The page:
Still, we saw some sizable deals get done. One standout was Nomad, a fintech startup that offers accounts in the U.S. for Brazilians, which picked up $61 million in an August Series B led by Tiger Global Management.
Startup scene in flux
Broadly, the data points to a scene in flux, as investors reassess valuations and founders cut burn rates to better cope in an environment of scarcer capital.
Over the past several quarters, a host of prominent unicorns have carried out layoffs. They include Loft, Mexico City-based e-commerce platform Merama, Brazilian digital bank Neon, Bogotá-based delivery provider Rappi, and a lengthy list of others.
Exits via IPO have mostly stalled, and we’re not seeing much big-ticket M&A activity in Latin America’s startup scene, either.
The pickup in later-stage deals this past quarter offers some reassurance that investors will continue to back promising companies, albeit likely at valuations that are below the 2021 peak. However, it appears startup backers remain reticent to back sizable rounds at early and seed stages. We’ll stay tuned in coming quarters with the hopes that trends look rosier.
The data contained in this report comes directly from Crunchbase, and is based on reported data. Data reported is as of Oct. 3, 2023.
Note that data lags are most pronounced at the earliest stages of venture activity, with seed funding amounts increasing significantly after the end of a quarter/year.
Please note that all funding values are given in U.S. dollars unless otherwise noted. Crunchbase converts foreign currencies to U.S. dollars at the prevailing spot rate from the date funding rounds, acquisitions, IPOs and other financial events are reported. Even if those events were added to Crunchbase long after the event was announced, foreign currency transactions are converted at the historic spot price.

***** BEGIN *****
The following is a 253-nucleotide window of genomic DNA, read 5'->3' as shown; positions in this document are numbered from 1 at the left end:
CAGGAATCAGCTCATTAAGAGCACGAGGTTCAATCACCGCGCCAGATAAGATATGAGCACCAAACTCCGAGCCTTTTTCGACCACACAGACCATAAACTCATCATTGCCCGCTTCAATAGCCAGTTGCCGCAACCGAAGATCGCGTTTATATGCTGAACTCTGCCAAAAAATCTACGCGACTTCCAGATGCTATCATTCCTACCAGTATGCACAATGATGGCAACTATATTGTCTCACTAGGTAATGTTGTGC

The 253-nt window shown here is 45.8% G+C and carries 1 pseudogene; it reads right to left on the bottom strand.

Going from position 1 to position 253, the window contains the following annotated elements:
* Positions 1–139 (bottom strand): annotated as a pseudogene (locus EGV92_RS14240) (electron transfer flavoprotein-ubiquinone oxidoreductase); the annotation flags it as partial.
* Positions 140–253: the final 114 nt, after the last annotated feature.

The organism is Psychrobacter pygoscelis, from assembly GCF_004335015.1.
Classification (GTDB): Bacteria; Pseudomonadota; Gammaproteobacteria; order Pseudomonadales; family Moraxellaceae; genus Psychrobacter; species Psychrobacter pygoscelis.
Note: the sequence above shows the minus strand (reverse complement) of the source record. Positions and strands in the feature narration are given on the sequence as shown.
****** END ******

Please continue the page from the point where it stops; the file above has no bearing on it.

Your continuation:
Glossary of funding terms
We have made a change to how we include corporate funding rounds in our reporting as of January 2023. Corporate rounds are only included if a company has raised an equity funding at seed through a venture series funding round.
Seed and angel consists of seed, pre-seed and angel rounds. Crunchbase also includes venture rounds of unknown series, equity crowdfunding and convertible notes at $3 million (USD or as-converted USD equivalent) or less.
Early-stage consists of Series A and Series B rounds, as well as other round types. Crunchbase includes venture rounds of unknown series, corporate venture and other rounds above $3 million, and those less than or equal to $15 million.
Late-stage consists of Series C, Series D, Series E and later-lettered venture rounds following the “Series [Letter]” naming convention. Also included are venture rounds of unknown series, corporate venture and other rounds above $15 million.
Technology growth is a private-equity round raised by a company that has previously raised a “venture” round. (So basically, any round from the previously defined stages.)
Illustration: Dom Guzman